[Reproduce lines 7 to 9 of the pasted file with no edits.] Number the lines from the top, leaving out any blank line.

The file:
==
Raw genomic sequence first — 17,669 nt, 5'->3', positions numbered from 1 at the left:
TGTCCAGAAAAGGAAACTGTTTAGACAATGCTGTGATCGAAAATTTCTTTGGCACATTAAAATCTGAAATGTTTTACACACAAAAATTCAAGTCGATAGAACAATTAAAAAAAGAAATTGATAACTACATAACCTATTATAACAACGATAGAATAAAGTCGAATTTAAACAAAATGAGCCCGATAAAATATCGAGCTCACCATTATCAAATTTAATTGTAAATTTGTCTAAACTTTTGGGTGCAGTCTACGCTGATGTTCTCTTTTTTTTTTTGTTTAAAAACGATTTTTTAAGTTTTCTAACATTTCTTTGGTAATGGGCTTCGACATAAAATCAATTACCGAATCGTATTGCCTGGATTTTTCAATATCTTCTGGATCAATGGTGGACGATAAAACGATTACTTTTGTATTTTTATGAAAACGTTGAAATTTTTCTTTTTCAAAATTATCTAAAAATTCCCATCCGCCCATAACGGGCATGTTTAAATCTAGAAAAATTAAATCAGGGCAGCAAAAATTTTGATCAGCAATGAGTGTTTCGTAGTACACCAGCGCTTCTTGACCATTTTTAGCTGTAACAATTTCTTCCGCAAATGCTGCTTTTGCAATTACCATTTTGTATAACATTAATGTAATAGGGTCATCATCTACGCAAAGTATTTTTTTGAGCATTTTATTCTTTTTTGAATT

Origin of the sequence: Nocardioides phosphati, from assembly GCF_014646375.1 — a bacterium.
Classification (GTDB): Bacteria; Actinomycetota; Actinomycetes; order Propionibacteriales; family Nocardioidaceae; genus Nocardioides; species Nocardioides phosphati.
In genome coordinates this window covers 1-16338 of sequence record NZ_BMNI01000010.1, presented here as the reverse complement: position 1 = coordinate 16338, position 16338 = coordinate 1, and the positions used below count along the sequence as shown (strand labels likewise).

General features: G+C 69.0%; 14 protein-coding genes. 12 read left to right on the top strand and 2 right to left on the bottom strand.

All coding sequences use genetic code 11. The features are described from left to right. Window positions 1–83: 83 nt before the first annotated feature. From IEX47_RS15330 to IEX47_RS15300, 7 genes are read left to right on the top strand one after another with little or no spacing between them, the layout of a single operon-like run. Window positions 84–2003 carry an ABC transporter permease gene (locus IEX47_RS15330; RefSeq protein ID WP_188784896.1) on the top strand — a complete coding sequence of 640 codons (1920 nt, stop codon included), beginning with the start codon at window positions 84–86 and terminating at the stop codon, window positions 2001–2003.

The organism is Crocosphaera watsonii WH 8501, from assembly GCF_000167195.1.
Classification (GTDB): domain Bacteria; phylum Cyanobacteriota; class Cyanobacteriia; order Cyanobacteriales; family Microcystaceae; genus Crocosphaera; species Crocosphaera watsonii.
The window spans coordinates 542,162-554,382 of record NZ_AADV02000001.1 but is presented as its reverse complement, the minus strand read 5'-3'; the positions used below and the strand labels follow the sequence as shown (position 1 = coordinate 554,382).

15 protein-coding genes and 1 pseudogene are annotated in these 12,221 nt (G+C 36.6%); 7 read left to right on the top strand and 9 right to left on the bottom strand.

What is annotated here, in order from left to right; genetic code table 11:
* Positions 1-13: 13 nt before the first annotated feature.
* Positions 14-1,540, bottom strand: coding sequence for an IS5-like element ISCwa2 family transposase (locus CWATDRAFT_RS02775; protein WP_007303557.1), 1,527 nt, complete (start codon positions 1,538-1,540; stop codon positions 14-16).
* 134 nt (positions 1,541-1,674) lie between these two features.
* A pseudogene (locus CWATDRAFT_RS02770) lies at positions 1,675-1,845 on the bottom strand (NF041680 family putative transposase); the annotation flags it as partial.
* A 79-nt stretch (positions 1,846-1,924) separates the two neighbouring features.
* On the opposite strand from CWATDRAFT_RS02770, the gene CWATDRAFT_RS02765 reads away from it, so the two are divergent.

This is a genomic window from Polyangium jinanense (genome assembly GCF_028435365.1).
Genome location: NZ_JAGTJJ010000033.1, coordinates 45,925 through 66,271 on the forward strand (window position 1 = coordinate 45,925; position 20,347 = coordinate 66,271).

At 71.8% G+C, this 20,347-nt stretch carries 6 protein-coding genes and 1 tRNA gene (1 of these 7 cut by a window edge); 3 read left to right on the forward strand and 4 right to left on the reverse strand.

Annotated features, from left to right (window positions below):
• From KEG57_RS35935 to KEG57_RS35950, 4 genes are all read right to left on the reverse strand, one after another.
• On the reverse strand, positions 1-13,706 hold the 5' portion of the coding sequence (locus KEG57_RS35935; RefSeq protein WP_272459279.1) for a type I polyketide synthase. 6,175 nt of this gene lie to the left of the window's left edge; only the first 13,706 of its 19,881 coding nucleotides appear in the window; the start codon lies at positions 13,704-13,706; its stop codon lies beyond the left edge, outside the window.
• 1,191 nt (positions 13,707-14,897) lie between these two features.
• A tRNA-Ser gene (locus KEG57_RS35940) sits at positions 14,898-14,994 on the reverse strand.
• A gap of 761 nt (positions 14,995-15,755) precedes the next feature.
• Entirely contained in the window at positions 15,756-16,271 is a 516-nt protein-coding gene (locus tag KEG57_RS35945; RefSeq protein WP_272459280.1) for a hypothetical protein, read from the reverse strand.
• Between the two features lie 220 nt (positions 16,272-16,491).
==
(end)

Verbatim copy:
All coding sequences use genetic code 11. The features are described from left to right. Window positions 1–83: 83 nt before the first annotated feature. From IEX47_RS15330 to IEX47_RS15300, 7 genes are read left to right on the top strand one after another with little or no spacing between them, the layout of a single operon-like run. Window positions 84–2003 carry an ABC transporter permease gene (locus IEX47_RS15330; RefSeq protein ID WP_188784896.1) on the top strand — a complete coding sequence of 640 codons (1920 nt, stop codon included), beginning with the start codon at window positions 84–86 and terminating at the stop codon, window positions 2001–2003.

The organism is Crocosphaera watsonii WH 8501, from assembly GCF_000167195.1.
Classification (GTDB): domain Bacteria; phylum Cyanobacteriota; class Cyanobacteriia; order Cyanobacteriales; family Microcystaceae; genus Crocosphaera; species Crocosphaera watsonii.